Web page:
At the beginning of my senior year, I organized a group of friends to attend one of Audre Lorde’s final public appearances. Audre Lorde helped to a create conference called ‘Yo Soy Hermana/I Am Your Sister’. It was held in Boston. It called upon second wave (and budding third wave) feminists to come together to strategize, celebrate and develop new skills in feminist coalition building and action given the challenges young women and men faced globally (i.e. poverty, HIV/AIDS, repression of LGBT communities, sexual violence, etc.). My young female friends, all of us of diverse and multiracial backgrounds, found ourselves in a larger feminist and womanist community than we hadn’t dared imagine (or could imagine at Bard–a predominately white, private, liberal arts college). There were over 1000 activists in attendance from over 20 countries. The two days were packed with workshops, keynotes, plenaries, readings, and impromptu gatherings. During the conference, I felt that symbolically a baton was being passed from Lorde and other feminist elders to us in the audience. We were inheritors of the many benefits that Lorde and others had struggled for, yet, we still faced a world that was still fraught with inequality. What would we do with our knowledge and burgeoning power?

Her work inspired me to go on to graduate school. I felt a deep urgency to bring new voices and new ways of knowing into the academy, especially those from historically marginalized communities. I was eager to continue studying how feminist theory challenged typical assumptions about everyday social patterns that seemed ‘natural’. Everyone at Bard did the equivalent of an honors thesis, called the ‘Senior Project’. The tools and theory-building skills I acquired in my classes prepared me to write a senior project on the evolution of rape law reform of the 1970s and 1980s.  In my graduate school applications, I quoted Lorde, “In our world, divide and conquer must become define and empower.”

Those words resonated deeply with me because I felt that coalition building and self-definition were the building blocks of feminist theory and could be applied to both research and activism. It’s a quote that still remains a guiding star in my life.

It’s only been in the last few years that I have come to appreciate the other gift that Lorde offered which is that she claimed everything about her—emotions, intellect, all forms of creative writing, activism and theory. She fought to live her life holistically and self-defined. As I have, over the past several years, been intentional about making more space for a scholarly *and* creative life, I find her example life affirming.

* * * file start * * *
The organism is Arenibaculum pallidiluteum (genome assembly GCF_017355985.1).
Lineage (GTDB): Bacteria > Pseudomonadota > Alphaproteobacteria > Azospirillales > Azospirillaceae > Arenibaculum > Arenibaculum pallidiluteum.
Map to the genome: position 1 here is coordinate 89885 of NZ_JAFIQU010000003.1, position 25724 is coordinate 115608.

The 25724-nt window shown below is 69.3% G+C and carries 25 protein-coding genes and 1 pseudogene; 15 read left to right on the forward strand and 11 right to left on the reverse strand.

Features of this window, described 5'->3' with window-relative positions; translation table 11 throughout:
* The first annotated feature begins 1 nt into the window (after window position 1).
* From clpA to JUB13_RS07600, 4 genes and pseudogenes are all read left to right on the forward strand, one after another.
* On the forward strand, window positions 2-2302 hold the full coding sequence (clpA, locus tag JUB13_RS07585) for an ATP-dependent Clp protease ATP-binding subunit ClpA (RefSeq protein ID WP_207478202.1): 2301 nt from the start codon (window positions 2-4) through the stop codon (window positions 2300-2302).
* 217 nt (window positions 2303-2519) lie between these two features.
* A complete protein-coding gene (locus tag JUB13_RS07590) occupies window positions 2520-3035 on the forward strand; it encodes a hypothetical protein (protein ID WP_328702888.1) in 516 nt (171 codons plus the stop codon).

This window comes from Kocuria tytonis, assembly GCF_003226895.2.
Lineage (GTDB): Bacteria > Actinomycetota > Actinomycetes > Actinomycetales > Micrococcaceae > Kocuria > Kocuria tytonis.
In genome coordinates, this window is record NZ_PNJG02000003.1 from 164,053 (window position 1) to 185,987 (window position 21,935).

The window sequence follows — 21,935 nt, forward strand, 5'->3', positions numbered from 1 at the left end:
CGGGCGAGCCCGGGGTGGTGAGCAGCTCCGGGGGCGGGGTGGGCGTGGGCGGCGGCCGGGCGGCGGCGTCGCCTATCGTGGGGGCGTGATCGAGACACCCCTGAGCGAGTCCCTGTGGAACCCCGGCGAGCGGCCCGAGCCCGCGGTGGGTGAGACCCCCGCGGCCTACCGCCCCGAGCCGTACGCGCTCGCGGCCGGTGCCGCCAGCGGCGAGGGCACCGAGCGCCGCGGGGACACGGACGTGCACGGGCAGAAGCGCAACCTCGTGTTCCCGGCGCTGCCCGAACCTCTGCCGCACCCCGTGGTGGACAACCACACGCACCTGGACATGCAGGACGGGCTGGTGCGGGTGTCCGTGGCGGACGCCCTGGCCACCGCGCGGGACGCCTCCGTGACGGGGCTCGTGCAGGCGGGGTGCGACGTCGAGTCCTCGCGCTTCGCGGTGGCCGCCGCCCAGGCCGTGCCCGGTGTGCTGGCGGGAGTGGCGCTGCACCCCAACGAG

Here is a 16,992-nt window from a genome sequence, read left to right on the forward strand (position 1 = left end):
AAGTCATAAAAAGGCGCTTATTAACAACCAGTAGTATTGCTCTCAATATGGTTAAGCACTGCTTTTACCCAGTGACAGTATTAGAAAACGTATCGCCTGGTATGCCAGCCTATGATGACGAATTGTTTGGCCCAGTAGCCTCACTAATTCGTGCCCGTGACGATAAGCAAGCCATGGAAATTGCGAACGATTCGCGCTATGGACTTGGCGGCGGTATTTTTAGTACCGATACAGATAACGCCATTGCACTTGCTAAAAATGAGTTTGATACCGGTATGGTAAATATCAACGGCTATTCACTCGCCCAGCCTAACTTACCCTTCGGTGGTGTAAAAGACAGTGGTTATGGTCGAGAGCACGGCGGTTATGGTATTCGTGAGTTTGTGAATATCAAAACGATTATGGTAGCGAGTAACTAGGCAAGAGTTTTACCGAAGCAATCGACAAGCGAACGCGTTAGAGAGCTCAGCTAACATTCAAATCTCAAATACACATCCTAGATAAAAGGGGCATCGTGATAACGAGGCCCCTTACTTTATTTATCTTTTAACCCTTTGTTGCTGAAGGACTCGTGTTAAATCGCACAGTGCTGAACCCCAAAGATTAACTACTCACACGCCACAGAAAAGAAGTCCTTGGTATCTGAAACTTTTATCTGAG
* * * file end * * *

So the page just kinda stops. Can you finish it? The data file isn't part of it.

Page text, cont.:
I hope you put Audre Lorde on your reading list this year either as a new reader or as someone rediscovering her work.

Recommended Reading:

Poetry: The Black Unicorn (1978)

Memoir: Zami: A New Spelling of My Name (1982)

Essays: Sister Outsider  (1984)

Scholarship: I am Your Sister: Collected and Unpublished Writings of Audre Lorde (2009)

Photo Credit:http://www.nedrajohnson.com/audre.htm

This post originally appeared on She Writes

I am fortunate to live in a community known for its writers. But, Chatham County, NC isn’t just home to any type of writer. You’re more likely to find writers who are also small farmers and/or have a strong connection to the land they live on. Judy Hogan is one such writer. She’s a small farmer, editor, teacher and founder of the well-regarded Carolina Wren Press.

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Judy attended a workshop I facilitated, in September, about identifying one’s relationship style to the creative self. I enjoyed meeting her and I so enjoyed hearing about her life- long love affair with creativity and creative writing. She’s one of those people that have always had a strong connection to their creative self and she has actively nurtured that relationship. I felt lucky to have a seasoned and esteemed writer participate so heartily in the workshop. Judy went on to write a blog about one of the exercises from that day.

She’s also very vocal about creating more space for what she calls ‘postmenopausal zest women’ in both literature and life. She is doing this with the debut of her main character, Penny Weaver, in her first novel, Killer Frost. We have so few complex archetypal models that explore women in their 50s-90s. I love how Judy is creating this new paradigm for our culture. May we all be as zesty, at any age, as Judy Hogan is now.

Where did the idea for your novel, Killer Frost, come from?KillerFrost-cover-2-15-12

I taught at a historically black college a few years ago. I enjoyed the students very much, and I saw many grow and change, improve their reading and composition skills (my classes were to prepare them for the regular freshman composition), but I had too many with such poor skills, reading and writing at third grade level or too convinced that they couldn’t learn and wouldn’t try, that I wanted to call attention to this problem.  I had already been taking up community issues in the previous novels I’d written, like unsafe storage of nuclear waste, air pollution, and unethical behavior in local political races.  This problem of young African Americans who were admitted to college when they had no real hope of success troubled me. They believed they could graduate from college because they had been admitted. They couldn’t even succeed in high school level work, although they had graduated from high school. They were like an endangered species with the high likelihood that they would continue, or turn to, a life of crime in order to survive.